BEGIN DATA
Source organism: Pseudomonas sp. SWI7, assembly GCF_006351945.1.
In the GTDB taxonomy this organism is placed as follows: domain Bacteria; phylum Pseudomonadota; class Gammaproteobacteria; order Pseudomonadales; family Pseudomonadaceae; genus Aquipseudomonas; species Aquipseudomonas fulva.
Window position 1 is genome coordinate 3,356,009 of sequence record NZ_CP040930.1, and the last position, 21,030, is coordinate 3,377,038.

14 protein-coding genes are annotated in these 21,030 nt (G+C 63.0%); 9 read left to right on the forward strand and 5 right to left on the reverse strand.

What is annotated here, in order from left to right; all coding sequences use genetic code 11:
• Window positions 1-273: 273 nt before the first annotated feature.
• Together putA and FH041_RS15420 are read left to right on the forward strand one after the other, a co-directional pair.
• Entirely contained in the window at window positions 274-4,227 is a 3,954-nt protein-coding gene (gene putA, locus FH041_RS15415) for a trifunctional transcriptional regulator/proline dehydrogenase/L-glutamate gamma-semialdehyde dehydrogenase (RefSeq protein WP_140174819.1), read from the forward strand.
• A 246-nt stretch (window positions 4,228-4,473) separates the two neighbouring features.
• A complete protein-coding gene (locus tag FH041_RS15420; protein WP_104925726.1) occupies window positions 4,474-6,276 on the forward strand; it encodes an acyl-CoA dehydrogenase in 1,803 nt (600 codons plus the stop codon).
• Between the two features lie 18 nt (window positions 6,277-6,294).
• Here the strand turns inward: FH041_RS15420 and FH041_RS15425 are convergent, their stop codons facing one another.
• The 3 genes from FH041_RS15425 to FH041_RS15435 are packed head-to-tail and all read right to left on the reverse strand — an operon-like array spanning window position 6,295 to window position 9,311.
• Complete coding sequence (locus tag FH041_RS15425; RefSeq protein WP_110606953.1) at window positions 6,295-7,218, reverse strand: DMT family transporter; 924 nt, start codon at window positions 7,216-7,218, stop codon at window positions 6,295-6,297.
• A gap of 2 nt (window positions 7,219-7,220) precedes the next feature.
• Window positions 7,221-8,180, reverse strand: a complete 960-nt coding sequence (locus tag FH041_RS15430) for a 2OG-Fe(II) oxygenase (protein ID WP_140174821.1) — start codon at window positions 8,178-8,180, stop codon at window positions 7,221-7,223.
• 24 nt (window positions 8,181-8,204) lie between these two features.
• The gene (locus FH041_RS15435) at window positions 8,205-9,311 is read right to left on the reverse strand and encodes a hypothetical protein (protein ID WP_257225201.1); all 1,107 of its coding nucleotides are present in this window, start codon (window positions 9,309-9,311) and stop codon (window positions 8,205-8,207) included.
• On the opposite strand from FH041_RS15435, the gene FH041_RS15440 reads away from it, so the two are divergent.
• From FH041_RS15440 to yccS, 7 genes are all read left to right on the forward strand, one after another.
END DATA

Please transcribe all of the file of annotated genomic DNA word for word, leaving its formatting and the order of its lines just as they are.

Source organism: Pseudomonas sp. SWI7, assembly GCF_006351945.1.
In the GTDB taxonomy this organism is placed as follows: domain Bacteria; phylum Pseudomonadota; class Gammaproteobacteria; order Pseudomonadales; family Pseudomonadaceae; genus Aquipseudomonas; species Aquipseudomonas fulva.
Window position 1 is genome coordinate 3,356,009 of sequence record NZ_CP040930.1, and the last position, 21,030, is coordinate 3,377,038.

14 protein-coding genes are annotated in these 21,030 nt (G+C 63.0%); 9 read left to right on the forward strand and 5 right to left on the reverse strand.

What is annotated here, in order from left to right; all coding sequences use genetic code 11:
• Window positions 1-273: 273 nt before the first annotated feature.
• Together putA and FH041_RS15420 are read left to right on the forward strand one after the other, a co-directional pair.
• Entirely contained in the window at window positions 274-4,227 is a 3,954-nt protein-coding gene (gene putA, locus FH041_RS15415) for a trifunctional transcriptional regulator/proline dehydrogenase/L-glutamate gamma-semialdehyde dehydrogenase (RefSeq protein WP_140174819.1), read from the forward strand.
• A 246-nt stretch (window positions 4,228-4,473) separates the two neighbouring features.
• A complete protein-coding gene (locus tag FH041_RS15420; protein WP_104925726.1) occupies window positions 4,474-6,276 on the forward strand; it encodes an acyl-CoA dehydrogenase in 1,803 nt (600 codons plus the stop codon).
• Between the two features lie 18 nt (window positions 6,277-6,294).
• Here the strand turns inward: FH041_RS15420 and FH041_RS15425 are convergent, their stop codons facing one another.
• The 3 genes from FH041_RS15425 to FH041_RS15435 are packed head-to-tail and all read right to left on the reverse strand — an operon-like array spanning window position 6,295 to window position 9,311.
• Complete coding sequence (locus tag FH041_RS15425; RefSeq protein WP_110606953.1) at window positions 6,295-7,218, reverse strand: DMT family transporter; 924 nt, start codon at window positions 7,216-7,218, stop codon at window positions 6,295-6,297.
• A gap of 2 nt (window positions 7,219-7,220) precedes the next feature.
• Window positions 7,221-8,180, reverse strand: a complete 960-nt coding sequence (locus tag FH041_RS15430) for a 2OG-Fe(II) oxygenase (protein ID WP_140174821.1) — start codon at window positions 8,178-8,180, stop codon at window positions 7,221-7,223.
• 24 nt (window positions 8,181-8,204) lie between these two features.
• The gene (locus FH041_RS15435) at window positions 8,205-9,311 is read right to left on the reverse strand and encodes a hypothetical protein (protein ID WP_257225201.1); all 1,107 of its coding nucleotides are present in this window, start codon (window positions 9,309-9,311) and stop codon (window positions 8,205-8,207) included.
• On the opposite strand from FH041_RS15435, the gene FH041_RS15440 reads away from it, so the two are divergent.
• From FH041_RS15440 to yccS, 7 genes are all read left to right on the forward strand, one after another.